Their responses to questions about mandatory masks reflected the division within the community, she pointed out, stating that 58 percent of the respondents favored a mandate while 42 percent opposed.
Higley Superintendent Dawn Foley said her district recorded 258 resolved and current COVID cases for the first four weeks of school, compared with 567 cases for all of last school year. She said the board at its meeting this week will discuss further COVID mitigations to put in place in the event of rising numbers.
Chandler Unified already has implemented a layered mitigation approach with increasingly more measures put in place on a school by school basis depending on the number of active COVID cases.
In most Chandler schools, the number of infected students was less than 1 percent of their school’s total enrollment.
Higley and Chandler met in a week that began with Warner’s ruling, then snowballed into a series of exchanges through the media between Ducey and the Biden administration.
Ducey on Aug. 17 said he will offer private school vouchers to students in any district violating the ban and will prevent them from sharing $163 million that the state got through the American Rescue Plan to boost per-pupil funding.
Those dollars will be available to district and charter schools “following all state laws’’ as of Aug. 27, he said.
But the next day, the nation’s top education official told Ducey his threaten actions may violate federal law.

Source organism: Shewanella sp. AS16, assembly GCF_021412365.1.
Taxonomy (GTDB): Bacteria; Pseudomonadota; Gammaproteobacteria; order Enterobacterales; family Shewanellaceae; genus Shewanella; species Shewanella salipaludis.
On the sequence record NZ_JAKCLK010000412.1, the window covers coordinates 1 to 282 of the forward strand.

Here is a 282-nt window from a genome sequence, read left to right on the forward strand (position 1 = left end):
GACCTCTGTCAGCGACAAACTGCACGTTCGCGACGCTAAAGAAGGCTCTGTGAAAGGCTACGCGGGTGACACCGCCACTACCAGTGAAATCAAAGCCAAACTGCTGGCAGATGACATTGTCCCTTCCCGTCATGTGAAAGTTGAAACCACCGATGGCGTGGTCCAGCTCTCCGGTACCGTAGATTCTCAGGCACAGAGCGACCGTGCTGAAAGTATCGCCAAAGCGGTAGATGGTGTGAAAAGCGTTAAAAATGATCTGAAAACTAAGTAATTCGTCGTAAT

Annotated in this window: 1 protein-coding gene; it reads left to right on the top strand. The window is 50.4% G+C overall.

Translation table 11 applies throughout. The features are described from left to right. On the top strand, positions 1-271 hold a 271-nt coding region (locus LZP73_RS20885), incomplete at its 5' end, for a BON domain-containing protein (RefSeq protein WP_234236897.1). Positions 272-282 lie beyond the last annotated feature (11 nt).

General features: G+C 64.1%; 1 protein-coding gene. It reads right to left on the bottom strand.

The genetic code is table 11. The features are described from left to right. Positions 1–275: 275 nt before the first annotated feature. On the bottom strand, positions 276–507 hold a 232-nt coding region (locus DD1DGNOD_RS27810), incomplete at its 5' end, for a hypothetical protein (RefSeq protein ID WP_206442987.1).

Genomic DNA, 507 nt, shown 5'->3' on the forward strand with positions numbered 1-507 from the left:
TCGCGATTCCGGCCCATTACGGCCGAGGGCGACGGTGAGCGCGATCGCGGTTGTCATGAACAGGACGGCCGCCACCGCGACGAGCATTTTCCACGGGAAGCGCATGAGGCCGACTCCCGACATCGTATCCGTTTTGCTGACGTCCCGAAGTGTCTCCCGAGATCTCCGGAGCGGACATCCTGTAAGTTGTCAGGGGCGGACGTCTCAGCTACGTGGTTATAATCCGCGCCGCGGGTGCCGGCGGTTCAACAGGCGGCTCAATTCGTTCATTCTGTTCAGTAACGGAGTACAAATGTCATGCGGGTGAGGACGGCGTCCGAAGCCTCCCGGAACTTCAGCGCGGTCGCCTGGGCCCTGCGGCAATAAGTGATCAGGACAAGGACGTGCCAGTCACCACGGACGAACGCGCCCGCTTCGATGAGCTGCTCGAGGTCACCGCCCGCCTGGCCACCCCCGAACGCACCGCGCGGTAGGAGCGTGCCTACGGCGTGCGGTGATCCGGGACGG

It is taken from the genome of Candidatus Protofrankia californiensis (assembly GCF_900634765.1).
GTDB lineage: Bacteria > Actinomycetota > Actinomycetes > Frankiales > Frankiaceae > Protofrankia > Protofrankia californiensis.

In a letter to the governor, Education Secretary Miguel Cardona wrote, ``Arizona’s actions to block school districts from voluntarily adopting science-based strategies for preventing the spread of COVID-19 that are aligned with the guidance from the Centers for Disease Control and Prevention puts these goals at risk.
What makes that important is that Cardona is expanding the scope of what fits under those rules.
We’re expanding that to violations of safety,’’ said Vanessa Harmoush a spokeswoman for the agency.
``So if a parent or teacher or student feels like they aren’t able to be safe in schools because of certain laws put in place, they can file a complaint,’’ she said. ``We can pursue the investigation and kind of go from there.’’
Ducey and press aide C.J. Karamargin brushed aside the administration’s remarks.
“What is it about families they don’t trust?” Karamargin said, adding “The last thing we need is some bureaucrat in Washington, D.C., telling Arizona parents what’s best for them.”
He also said, “We are confident” that Ducey’s plan to distribute the COVID relief program funds “aligns with federal guidance.”
Ducey on Thursday told reporters he considered the Biden Administration’s remarks “weak and pathetic.”
He also slammed the three state universities for implanting mask mandates and suggested he may take them to court.
Ducey promised to provide up to $7,000 to parents for vouchers to send their children to private or parochial schools. Karamargin rejected the idea that the governor has no authority to expand who is eligible for what are formally known as “empowerment scholarship accounts.’’
Joe Thomas, president of the Arizona Education Association, called Ducey’s moves “surprising and disappointing.’’
“The governor never wastes an opportunity to spend more money on private school vouchers and seemingly take it away from public schools,’’ he said. And Thomas said the moves “incentivize putting students in danger.’’
And House Democratic Leader Reginald Bolding slammed what he called “Ducey’s announcements today to essentially bribe school districts with additional funding if they don’t join the growing list of districts opting to protect students and staff by requiring masks on campus, and unilaterally expanding private school vouchers – an idea that has failed at the ballot box and at the Legislature this past session.”
GSN Executive Editor Paul Maryniak and Howard Fischer of Capitol Media Services contributed to this report.